A 14-vehicle crash along a major highway in Ontario has left at least two people dead and more injured, CTV reported.
The crash took place Tuesday night south of Barrie, Ontario, located near Toronto, Ontario Provincial Police Sgt. Kerry Schmidt told the network.
Two fuel tankers and other transport trucks were involved in the accident.
The crash, he said, caused “massive fireballs and massive explosions” and utterly destroyed the vehicles. He described them as “shells” with “nothing left.”
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“It is absolutely devastating. I don’t think I’ve been to a scene that was as incredibly devastating as what this is,” Schmidt told CTV News on Wednesday. “There are cars everywhere. Twisted transport trucks, destroyed vehicles, metal that is unrecognizable as to whether or not it is a vehicle at all or not.”
“We have our support team going through the whole area to determine whether or not there are other victims we are yet to identify and account for,” he said.
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He said that the number of casualties could rise.
“There’s a huge environmental spill as well, with fuel that was leaking and burning at the scene. But we are going to wait for first light before we assess what needs to be done first,” said Schmidt, CBC reported.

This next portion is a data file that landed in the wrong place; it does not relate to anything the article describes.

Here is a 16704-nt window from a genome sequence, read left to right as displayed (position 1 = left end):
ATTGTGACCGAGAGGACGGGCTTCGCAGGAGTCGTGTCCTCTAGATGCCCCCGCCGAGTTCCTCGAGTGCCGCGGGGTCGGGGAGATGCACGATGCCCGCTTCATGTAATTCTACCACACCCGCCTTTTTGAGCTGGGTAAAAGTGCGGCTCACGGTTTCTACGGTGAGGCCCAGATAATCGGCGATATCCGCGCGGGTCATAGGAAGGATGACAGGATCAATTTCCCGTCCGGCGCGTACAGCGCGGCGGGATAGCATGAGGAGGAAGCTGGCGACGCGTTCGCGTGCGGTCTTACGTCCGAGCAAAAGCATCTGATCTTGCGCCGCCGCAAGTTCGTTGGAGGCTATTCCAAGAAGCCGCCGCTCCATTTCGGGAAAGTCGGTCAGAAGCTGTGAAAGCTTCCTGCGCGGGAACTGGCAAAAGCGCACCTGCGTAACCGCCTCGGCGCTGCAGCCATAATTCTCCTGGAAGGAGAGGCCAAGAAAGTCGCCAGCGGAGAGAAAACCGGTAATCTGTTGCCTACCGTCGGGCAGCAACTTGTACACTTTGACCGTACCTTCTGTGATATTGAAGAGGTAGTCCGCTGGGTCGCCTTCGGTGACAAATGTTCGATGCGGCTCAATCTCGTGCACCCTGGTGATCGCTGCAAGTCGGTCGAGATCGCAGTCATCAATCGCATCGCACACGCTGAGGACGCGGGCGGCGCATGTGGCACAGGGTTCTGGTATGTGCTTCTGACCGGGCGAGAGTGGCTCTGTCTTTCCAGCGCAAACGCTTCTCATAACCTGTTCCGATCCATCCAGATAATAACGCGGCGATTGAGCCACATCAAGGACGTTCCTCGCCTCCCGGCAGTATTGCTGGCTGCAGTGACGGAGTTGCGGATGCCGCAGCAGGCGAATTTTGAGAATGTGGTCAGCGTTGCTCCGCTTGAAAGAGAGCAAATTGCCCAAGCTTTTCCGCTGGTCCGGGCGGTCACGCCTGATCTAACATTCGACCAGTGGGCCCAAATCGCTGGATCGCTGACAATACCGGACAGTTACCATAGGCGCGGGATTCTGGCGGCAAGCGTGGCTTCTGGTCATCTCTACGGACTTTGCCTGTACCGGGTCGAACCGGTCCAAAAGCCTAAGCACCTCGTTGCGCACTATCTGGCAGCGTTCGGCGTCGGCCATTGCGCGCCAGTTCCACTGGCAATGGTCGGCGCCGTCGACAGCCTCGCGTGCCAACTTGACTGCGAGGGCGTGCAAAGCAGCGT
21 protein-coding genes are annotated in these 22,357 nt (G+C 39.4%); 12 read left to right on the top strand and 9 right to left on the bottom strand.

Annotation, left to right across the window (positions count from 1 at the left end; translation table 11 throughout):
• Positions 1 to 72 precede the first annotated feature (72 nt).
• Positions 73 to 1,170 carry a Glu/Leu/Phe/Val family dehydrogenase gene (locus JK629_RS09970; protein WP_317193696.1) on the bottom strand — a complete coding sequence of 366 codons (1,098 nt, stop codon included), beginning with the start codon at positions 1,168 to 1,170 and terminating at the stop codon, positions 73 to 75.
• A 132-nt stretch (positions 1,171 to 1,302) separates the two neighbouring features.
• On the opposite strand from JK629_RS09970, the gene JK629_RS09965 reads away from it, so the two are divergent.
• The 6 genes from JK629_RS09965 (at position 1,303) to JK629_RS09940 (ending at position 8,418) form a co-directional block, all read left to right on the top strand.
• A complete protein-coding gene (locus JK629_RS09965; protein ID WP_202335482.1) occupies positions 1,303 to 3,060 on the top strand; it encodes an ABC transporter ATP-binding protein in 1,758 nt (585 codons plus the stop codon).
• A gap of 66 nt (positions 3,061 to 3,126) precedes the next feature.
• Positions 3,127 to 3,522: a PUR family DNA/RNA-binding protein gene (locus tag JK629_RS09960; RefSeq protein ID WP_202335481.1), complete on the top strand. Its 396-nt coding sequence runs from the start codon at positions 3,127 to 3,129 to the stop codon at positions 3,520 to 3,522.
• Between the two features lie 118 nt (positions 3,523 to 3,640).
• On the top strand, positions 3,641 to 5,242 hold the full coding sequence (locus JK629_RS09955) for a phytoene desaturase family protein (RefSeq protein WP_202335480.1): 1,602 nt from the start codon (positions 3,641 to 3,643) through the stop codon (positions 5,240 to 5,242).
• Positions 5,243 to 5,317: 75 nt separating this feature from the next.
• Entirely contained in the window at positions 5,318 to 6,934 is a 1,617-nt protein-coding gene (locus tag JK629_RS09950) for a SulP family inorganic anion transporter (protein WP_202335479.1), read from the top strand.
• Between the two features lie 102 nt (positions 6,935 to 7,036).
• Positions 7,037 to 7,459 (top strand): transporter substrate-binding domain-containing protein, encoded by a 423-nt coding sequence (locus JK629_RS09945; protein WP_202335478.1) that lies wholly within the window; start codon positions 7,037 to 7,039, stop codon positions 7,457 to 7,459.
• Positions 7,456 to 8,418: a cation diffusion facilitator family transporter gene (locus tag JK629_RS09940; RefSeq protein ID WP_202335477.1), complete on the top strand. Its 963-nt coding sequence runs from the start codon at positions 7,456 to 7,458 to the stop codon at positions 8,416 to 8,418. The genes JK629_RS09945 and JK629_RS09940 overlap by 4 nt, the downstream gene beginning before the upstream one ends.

Drivers who were stopped nearby were forced to run from their vehicles as the fire and explosions intensified, motorist Robert Bianchi told the broadcaster.
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“I’m still shaking. I can’t believe what I saw,” he told CBC. “So I just stepped on my brakes because I didn’t want to pass by that fire.”
Vincent Di Pinto, another witness, said he saw “a large transport slam nose-first” into another truck that was carrying cars.
“Basically the second vehicle, the white transport, had literally rode right up the vehicle transport,” he said.
“After that I heard some popping sounds, and then a loud explosion … I got out and looked and it was just explosions, one explosion after another and orange flames that were starting to go up into the sky.”
“My understanding is by speaking to the driver of the diesel fuel vehicle that it was laden with fuel and it was just flames shooting out maybe 200 or 300-plus feet in the air,” Di Pinto said.
Reports stated the fire burned for nearly three hours before it was extinguished at 2 a.m. Wednesday.